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Extreme Makeover: OC Government Edition

by: Andrew Davey (atdleft)

Mon Jun 04, 2007 at 09:04:00 AM PDT


New desk for reception foyer of Supervisor John Moorlach's office: $8,990, New conference table for Supervisor Pat Bates' office: $3,375, Track lighting with dimmer switch for Supervisor Janet Nguyen's office: $1,300, 90 high-end, "high-concept" Herman Miller office chairs for Treasurer Chriss Street: almost $50,000, 52-inch wall-mounted flat-screen television for EACH NEW SUPERVISOR'S personal office: $4,000 (each) (Street's flat-screen TV cost $7,800).  Seeing complete hypocrisy from all these supposed "fiscally conservative" Republicans featured in the Orange County edition of The Los Angeles Times yesterday: PRICELESS!

Follow me after the flip to see just how much taxpayer money our "fiscal conservatives" in Orange County are wasting on their "extreme makeover"...

Andrew Davey (atdleft) :: Extreme Makeover: OC Government Edition
So what the heck is going on here?

 

You might call it "Extreme Makeover: Orange County Government Edition." As one of their first orders of business, Orange County's four newly elected officeholders — the treasurer and the three new members of the Board of Supervisors — are collectively spending just over $1.1 million to spruce up their offices in the months since they were sworn in, according to documents reviewed by The Times.

The spending is hardly noticeable in a budget totaling more than $5 billion. But the renovations for the four officeholders are occurring in a county known for its anti-tax attitudes, dim view of government spending and Republicans who boast fiscally conservative credentials.

OK, so our new Supervisors and County Treasurer are spending some money renovating their offices. What's the big deal here? Well, should it be costing us taxpayers $1.1 million? And do they really need "high-concept office chairs" and wall-mounted flat-screen TVs? Is that really the best way to spend our money?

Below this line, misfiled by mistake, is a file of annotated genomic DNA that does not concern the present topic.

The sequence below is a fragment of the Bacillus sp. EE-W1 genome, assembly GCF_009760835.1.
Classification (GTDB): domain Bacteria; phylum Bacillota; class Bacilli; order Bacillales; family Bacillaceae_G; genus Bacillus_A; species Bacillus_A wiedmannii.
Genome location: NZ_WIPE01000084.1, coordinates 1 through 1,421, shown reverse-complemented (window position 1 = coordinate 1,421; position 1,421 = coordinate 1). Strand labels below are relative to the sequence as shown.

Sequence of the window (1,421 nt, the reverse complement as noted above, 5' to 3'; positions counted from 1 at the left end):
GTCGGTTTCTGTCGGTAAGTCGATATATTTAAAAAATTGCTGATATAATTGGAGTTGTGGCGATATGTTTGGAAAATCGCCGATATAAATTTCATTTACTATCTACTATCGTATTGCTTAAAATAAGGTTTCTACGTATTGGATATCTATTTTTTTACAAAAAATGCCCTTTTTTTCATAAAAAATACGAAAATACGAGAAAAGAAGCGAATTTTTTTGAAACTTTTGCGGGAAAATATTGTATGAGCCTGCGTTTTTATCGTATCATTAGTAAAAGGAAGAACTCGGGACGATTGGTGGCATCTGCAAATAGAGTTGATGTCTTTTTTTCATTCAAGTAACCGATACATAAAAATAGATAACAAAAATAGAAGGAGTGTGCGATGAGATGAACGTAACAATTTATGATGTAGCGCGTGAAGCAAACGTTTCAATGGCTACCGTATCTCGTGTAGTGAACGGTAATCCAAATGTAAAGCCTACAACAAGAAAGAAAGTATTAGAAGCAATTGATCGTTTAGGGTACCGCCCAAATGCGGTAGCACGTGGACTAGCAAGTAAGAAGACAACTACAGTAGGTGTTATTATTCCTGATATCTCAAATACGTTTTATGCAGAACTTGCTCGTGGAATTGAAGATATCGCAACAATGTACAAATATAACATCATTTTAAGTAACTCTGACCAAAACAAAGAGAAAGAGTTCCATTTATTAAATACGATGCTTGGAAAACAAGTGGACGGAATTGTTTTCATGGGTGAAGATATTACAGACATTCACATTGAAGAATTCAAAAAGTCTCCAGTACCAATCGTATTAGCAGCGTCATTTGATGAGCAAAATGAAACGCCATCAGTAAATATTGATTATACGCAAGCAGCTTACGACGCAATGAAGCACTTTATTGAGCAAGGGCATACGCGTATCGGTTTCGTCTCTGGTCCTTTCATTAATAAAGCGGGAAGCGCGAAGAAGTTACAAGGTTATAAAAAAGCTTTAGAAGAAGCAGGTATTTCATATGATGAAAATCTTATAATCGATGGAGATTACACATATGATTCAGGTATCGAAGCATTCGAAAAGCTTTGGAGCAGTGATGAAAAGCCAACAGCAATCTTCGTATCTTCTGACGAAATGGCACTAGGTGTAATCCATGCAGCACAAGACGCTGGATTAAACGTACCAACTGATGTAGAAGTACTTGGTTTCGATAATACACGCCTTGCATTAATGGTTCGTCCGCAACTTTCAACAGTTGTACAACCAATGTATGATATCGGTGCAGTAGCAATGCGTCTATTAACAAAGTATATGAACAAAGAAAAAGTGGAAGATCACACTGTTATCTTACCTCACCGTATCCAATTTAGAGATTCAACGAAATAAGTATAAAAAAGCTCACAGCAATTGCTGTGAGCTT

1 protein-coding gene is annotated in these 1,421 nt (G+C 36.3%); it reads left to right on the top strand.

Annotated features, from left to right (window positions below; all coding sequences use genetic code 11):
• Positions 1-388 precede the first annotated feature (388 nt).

And aren't there better ways to spend this money?

 

It also comes as officials weigh funding cuts in their coming budget sessions for services such as drug counseling for court defendants and payments to doctors who provide emergency medical services.

Oh yes, so I guess the poor people who live in this county don't matter. Let the drug addicts fall back into crack. Let the poor people die in the waiting room as hospitals can't afford to care for the sick and injured. No, what really matters is $200,000 to get rid of that retro 1960s Palm Springs look in poor Johnny Moorlach's office!

 

Moorlach, whose tab was the highest among the supervisors at $198,525.84, said he felt it was unfair to ask office staff to work in the existing environment. "When I got here, I thought I had moved into an old home in Palm Springs in the 1960s," he said. "It even went beyond my conservative pale. I said, 'Wait a minute, this has got to be upgraded.'

"If I'm asking professionals to work for me on a $6-billion budget," Moorlach said, "it doesn't make sense to ask them to sit on an antique furniture that wouldn't even sell at a garage sale."